A support page for Microsoft Zune confirms what we’ve known for a while: Microsoft will no longer be producing new Zune music devices — officially giving up its attempt to challenge Apple’s iPod in the music device business, but maintaining the Zune music service for Windows Phone and other devices.

The strange thing is that, up to this point, Microsoft hasn’t acknowledged publicly the fact that the Zune devices will be no more. And a support page, uncovered by Mashable, is an odd place to finally make such a confirmation.

Just yesterday, Microsoft said the removal of a Zune HD page from its website was a mistake.

We’ve asked the company for some (extra?) confirmation, but in the meantime, here’s what the support page says …

We recently announced that, going forward, Windows Phone will be the focus of our mobile music and video strategy, and that we will no longer be producing Zune players. So what does this mean for our current Zune users? Absolutely nothing. Your device will continue to work with Zune services just as it does today. And we will continue to honor the warranties of all devices for both current owners and those who buy our very last devices. Customer service has been, and will remain a top priority for us.

Comments

  • Guest

    I think this is a perfectly fair announcement, especially well-timed in advance of Apple’s announcement today which is widely expected to kill off the non-app-compatible and therefore less-profitable iPod line.

    Kudos to Microsoft for moving with the market and for continuing to focus on new and more exciting products.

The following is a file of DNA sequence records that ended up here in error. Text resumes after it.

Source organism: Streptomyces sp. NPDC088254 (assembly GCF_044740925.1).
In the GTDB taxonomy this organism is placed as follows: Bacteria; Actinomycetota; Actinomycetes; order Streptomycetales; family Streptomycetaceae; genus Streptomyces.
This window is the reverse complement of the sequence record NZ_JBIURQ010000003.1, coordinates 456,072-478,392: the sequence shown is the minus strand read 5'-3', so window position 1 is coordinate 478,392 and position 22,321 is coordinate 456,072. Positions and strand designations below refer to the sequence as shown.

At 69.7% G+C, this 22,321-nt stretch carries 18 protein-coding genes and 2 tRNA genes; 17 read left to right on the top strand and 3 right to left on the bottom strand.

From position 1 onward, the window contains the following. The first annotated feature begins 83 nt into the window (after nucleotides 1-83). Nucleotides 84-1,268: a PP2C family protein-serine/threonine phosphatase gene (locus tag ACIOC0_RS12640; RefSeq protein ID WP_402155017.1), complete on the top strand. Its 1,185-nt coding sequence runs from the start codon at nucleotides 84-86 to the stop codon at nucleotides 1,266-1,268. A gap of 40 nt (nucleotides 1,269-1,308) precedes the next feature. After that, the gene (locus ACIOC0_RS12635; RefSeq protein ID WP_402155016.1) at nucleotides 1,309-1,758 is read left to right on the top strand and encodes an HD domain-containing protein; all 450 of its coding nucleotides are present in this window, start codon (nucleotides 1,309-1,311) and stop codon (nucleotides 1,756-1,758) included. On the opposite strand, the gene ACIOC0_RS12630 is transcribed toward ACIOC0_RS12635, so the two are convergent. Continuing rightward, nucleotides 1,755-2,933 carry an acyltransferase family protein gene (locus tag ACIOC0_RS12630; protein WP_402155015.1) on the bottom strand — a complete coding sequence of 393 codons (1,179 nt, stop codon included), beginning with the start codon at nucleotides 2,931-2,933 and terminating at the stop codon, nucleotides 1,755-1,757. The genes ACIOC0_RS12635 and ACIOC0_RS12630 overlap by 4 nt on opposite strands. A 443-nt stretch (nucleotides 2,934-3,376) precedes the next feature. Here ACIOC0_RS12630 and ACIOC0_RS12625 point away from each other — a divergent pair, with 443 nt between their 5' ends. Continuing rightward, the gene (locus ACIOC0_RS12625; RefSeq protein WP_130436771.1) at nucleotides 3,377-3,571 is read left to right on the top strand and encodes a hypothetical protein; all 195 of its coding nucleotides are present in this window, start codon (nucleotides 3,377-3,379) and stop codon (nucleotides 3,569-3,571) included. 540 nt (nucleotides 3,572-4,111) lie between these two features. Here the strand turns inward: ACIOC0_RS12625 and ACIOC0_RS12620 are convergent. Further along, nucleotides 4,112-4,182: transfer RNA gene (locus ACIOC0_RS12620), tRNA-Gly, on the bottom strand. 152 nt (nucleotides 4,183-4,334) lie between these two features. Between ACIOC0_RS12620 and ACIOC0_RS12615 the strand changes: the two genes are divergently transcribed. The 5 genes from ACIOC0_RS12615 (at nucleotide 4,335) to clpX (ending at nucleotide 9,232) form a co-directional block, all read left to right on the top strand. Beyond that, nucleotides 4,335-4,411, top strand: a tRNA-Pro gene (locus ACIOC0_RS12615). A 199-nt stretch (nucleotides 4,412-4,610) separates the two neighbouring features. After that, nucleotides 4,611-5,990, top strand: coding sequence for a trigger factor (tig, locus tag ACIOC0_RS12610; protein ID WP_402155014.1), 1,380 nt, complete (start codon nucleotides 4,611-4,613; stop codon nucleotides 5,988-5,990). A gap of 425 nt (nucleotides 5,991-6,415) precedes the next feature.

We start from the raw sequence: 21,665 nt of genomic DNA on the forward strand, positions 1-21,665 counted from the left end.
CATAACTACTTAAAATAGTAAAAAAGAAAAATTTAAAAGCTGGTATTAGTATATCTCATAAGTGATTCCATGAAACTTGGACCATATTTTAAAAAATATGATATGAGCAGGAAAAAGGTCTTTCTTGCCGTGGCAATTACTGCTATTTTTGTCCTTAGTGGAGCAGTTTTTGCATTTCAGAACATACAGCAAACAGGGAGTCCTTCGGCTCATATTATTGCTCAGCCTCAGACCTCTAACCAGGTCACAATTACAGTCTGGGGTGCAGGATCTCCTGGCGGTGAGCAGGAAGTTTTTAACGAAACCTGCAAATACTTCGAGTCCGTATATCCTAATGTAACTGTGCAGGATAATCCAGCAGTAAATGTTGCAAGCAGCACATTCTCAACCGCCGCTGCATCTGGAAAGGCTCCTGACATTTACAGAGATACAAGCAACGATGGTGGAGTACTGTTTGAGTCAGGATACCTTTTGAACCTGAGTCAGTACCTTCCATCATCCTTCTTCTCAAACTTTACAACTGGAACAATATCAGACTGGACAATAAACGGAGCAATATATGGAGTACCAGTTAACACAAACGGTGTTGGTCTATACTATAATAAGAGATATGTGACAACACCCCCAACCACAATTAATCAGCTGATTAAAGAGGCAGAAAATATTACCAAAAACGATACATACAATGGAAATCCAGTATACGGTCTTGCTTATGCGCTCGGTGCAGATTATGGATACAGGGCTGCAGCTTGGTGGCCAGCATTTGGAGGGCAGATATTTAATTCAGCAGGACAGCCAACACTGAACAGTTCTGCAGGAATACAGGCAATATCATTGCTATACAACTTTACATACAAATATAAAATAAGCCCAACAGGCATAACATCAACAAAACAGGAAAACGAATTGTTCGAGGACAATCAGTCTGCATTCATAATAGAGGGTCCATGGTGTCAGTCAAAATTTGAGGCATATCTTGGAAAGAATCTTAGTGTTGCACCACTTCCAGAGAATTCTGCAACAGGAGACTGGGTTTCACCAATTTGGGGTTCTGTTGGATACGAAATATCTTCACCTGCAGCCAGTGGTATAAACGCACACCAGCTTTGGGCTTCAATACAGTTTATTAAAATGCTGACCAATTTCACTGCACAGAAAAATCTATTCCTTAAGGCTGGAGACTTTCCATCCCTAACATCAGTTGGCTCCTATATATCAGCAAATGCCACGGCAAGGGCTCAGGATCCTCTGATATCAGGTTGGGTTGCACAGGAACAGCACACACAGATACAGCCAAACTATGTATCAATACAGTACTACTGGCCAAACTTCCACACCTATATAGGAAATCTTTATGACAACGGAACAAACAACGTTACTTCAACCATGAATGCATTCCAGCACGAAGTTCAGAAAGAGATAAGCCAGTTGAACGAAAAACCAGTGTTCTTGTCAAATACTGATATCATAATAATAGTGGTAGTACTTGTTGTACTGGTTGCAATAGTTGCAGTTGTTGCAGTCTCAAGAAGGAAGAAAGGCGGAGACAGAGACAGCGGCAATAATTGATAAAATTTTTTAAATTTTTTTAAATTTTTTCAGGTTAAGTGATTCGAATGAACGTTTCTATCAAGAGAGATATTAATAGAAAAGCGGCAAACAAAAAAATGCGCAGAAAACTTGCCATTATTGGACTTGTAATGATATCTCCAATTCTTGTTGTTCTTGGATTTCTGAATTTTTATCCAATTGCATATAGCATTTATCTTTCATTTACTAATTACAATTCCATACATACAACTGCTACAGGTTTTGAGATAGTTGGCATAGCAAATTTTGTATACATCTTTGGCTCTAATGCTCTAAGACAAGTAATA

• Betty Ferguson

    For a person with a corporate Blackberry, my Zune was a nice companion. But it lacked the features of my son’s iTouch. Microsoft really did not build a better product. I guess they are smart people there and knew this and if they didn’t the market informed them in time. Is this a bad thing for Microsoft ? Perhaps not as they make plenty of money doing other things than music players. But if they want to use it on a Windows phone they better get to work making the whole Zune experience identical to Apple’s otherwise why bother.

  • Guest

    How many more billions were lost on that failed exercise?

  • Guest

    How many more billions were lost on that failed exercise?

    • Guest

      Not “lost.” Invested. Were it not for Zune, Microsoft wouldn’t have the media experiences on Xbox 360 and on Windows Phone 7, the former of which makes money and the latter of which certainly will in time.

      • Guest

        So as long as anything gets salvaged, losing is really success?

        • Guest

          Yes. Mac OS 1-10.1 were absolutely awful operating systems; it took about 28 years for Apple to release a computer that didn’t die when one application tried to allocate too much memory. I don’t think of those earlier OSes as “failed exercises” like you do — they were mere stepping stones on which Apple trod en route to its current half-trillion dollar valuation.

          • Guest

            So what you’re saying is Ballmer needs another 17 years of “stepping stones” before MS will see the market success, growth, and half trillion valuations Apple has?

          • Guest

            Microsoft already has market success. They just need to keep innovating to achieve more growth. Selling a few iPhones here and there would help as well.

  • Anonymous

    I never understood why people buy ipods or zune players that have no advantages for the consumer, only lock-in to proprietary formats with rights restrictions and lower quality.  I guess advertising and follow-the leader are more important that price and functionality.

  • Anonymous

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  • guest99

    This just in… Nobody buys iPods anymore either!  Go on a run or to the gym and everyone’s using smart phones.  Yes, Zune is alive in well in the WP7

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